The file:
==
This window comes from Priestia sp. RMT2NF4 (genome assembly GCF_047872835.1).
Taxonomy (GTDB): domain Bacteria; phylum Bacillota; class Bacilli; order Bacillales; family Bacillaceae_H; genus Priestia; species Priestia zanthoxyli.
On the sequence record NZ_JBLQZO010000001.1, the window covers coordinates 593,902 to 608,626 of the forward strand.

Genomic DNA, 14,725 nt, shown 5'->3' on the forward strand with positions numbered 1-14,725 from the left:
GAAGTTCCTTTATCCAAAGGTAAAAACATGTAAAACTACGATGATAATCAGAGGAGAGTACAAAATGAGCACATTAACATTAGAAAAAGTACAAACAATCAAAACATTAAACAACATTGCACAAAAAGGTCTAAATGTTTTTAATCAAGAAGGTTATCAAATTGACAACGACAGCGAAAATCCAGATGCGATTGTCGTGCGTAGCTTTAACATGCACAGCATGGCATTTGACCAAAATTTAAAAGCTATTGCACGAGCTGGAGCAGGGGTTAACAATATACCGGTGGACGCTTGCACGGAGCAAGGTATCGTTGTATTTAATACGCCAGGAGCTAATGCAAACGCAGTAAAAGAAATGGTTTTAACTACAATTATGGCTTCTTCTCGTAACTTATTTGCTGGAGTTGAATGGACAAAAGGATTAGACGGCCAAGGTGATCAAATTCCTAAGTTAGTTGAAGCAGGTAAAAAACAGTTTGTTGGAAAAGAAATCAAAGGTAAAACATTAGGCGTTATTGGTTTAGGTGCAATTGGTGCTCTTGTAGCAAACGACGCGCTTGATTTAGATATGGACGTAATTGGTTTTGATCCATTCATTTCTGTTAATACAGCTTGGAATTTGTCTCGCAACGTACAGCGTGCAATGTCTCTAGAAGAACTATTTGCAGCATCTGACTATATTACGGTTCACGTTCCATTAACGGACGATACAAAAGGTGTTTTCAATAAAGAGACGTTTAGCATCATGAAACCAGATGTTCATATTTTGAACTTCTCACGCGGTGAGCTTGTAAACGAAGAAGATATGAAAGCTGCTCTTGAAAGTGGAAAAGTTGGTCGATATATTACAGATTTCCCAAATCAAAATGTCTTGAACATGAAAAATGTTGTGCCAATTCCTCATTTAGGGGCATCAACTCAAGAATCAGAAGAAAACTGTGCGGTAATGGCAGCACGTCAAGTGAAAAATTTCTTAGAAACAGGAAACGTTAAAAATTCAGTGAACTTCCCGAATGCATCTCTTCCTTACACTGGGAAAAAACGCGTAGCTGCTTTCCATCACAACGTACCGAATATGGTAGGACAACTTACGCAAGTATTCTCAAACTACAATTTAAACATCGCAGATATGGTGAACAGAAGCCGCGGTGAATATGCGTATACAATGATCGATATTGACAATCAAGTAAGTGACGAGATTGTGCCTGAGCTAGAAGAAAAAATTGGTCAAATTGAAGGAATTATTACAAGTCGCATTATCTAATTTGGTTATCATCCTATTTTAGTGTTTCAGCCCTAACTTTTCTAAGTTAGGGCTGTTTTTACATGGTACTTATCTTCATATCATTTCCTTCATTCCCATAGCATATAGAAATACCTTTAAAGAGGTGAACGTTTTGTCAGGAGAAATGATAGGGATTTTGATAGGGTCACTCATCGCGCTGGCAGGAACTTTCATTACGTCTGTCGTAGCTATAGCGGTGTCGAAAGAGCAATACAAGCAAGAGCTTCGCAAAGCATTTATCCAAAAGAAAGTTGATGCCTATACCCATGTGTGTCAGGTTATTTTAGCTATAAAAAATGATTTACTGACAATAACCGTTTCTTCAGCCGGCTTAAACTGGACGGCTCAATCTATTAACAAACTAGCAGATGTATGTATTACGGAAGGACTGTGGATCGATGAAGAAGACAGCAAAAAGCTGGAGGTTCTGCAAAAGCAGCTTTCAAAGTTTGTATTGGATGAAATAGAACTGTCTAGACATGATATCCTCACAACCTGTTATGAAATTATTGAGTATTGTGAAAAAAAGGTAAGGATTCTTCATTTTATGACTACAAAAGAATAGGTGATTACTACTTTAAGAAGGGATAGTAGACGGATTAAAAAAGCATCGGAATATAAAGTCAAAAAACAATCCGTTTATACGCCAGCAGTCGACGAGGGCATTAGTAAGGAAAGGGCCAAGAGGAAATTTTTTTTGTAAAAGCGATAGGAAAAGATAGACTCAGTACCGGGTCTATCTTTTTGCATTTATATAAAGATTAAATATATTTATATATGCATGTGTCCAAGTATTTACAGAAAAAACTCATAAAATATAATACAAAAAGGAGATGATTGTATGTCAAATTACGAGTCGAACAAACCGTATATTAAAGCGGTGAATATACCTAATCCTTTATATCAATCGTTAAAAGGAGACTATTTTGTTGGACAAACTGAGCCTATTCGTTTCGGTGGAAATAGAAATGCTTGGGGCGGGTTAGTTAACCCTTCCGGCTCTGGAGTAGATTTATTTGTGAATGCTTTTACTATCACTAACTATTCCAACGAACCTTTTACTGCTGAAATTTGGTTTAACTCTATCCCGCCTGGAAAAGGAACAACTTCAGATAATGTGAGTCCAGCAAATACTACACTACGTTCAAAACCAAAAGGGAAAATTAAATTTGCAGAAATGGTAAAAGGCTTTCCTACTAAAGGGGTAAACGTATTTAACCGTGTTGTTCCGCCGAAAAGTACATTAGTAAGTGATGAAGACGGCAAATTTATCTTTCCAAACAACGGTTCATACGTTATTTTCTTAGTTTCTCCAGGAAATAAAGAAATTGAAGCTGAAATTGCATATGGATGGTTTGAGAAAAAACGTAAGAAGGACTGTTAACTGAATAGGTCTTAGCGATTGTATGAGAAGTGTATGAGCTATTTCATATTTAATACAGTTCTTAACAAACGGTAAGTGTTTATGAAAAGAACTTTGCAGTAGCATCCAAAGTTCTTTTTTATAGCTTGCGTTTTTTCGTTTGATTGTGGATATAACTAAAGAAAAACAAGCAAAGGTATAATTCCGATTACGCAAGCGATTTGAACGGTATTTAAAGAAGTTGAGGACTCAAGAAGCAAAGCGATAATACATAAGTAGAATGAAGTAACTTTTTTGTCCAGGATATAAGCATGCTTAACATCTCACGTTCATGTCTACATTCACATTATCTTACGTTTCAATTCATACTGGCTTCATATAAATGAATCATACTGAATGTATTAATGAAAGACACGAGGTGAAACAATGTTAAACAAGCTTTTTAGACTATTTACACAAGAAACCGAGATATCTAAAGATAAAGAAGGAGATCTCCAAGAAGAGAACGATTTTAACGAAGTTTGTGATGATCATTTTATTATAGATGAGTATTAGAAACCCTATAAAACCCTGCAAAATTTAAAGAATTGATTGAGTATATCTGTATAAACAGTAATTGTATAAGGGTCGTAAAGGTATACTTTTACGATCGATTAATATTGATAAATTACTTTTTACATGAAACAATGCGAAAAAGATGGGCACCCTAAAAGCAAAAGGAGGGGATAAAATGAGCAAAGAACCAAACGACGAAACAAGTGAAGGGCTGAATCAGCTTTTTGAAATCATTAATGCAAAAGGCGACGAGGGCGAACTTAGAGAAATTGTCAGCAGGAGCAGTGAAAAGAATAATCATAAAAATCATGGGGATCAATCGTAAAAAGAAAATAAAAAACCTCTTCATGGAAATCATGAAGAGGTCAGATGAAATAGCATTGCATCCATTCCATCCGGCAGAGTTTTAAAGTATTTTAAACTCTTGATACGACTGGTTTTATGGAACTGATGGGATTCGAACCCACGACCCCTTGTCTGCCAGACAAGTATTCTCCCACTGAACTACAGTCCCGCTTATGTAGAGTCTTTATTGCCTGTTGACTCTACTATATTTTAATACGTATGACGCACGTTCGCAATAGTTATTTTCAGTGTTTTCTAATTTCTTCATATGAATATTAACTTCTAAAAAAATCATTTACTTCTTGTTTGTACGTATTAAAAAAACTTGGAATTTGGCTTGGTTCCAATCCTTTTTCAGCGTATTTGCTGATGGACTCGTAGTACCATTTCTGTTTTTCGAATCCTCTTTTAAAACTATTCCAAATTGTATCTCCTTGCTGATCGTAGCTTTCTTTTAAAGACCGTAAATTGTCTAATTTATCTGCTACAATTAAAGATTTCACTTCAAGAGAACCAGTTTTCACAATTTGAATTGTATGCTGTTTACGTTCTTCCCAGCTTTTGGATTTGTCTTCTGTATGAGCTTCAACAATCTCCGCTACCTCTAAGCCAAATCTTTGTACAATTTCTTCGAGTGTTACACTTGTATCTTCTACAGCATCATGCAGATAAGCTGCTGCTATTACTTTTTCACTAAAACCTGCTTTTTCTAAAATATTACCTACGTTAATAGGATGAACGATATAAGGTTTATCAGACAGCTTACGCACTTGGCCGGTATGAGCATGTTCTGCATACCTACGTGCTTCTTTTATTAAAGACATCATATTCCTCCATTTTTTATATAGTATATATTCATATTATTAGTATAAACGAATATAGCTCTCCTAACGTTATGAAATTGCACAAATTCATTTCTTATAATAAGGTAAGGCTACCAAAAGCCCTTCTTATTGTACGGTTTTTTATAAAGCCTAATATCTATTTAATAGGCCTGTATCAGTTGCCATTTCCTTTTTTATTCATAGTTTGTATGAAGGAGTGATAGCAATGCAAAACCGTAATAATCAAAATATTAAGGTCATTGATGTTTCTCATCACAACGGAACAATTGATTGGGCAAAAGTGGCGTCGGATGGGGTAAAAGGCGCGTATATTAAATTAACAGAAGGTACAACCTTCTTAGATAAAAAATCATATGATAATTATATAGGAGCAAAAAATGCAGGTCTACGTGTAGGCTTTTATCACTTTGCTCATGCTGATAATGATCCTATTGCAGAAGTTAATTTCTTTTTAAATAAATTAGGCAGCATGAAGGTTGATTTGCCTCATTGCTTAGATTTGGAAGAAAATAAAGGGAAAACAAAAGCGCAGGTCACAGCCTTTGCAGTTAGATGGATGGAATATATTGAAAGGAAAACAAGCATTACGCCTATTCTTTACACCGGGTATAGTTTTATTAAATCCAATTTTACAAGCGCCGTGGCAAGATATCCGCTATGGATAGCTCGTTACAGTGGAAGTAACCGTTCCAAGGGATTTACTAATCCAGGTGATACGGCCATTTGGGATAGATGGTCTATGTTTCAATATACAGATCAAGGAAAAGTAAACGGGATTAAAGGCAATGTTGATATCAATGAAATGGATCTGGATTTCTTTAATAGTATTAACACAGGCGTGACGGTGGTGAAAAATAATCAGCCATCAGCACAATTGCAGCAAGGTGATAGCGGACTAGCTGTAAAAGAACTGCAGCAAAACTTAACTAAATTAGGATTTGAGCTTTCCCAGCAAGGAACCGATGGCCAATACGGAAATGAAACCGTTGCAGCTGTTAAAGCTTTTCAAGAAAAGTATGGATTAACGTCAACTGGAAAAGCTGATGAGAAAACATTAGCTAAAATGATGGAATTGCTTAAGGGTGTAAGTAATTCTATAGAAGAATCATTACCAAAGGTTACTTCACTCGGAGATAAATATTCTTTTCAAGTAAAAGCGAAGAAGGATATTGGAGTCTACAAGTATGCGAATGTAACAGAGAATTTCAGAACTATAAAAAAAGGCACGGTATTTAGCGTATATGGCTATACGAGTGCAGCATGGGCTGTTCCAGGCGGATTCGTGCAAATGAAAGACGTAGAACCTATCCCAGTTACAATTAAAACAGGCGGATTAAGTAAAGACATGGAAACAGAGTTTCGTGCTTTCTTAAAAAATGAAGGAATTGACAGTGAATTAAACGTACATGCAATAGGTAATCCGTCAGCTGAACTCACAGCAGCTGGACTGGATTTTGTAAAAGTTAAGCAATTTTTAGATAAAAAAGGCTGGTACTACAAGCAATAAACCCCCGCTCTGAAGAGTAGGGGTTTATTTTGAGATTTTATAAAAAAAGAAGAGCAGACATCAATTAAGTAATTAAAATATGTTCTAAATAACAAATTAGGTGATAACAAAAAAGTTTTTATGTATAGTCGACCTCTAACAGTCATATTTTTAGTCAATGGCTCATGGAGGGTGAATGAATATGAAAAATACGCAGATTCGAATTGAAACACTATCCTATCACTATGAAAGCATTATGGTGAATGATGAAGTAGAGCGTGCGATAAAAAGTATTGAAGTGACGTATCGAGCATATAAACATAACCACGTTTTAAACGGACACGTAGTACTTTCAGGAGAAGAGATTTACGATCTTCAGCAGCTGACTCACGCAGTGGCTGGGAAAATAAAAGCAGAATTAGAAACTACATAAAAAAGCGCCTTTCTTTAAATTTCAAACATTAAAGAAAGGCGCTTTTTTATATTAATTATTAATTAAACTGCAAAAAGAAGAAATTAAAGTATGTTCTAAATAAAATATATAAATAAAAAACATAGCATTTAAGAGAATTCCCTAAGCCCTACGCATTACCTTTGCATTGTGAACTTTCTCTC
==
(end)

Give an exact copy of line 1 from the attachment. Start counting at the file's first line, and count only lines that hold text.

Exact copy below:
This window comes from Priestia sp. RMT2NF4 (genome assembly GCF_047872835.1).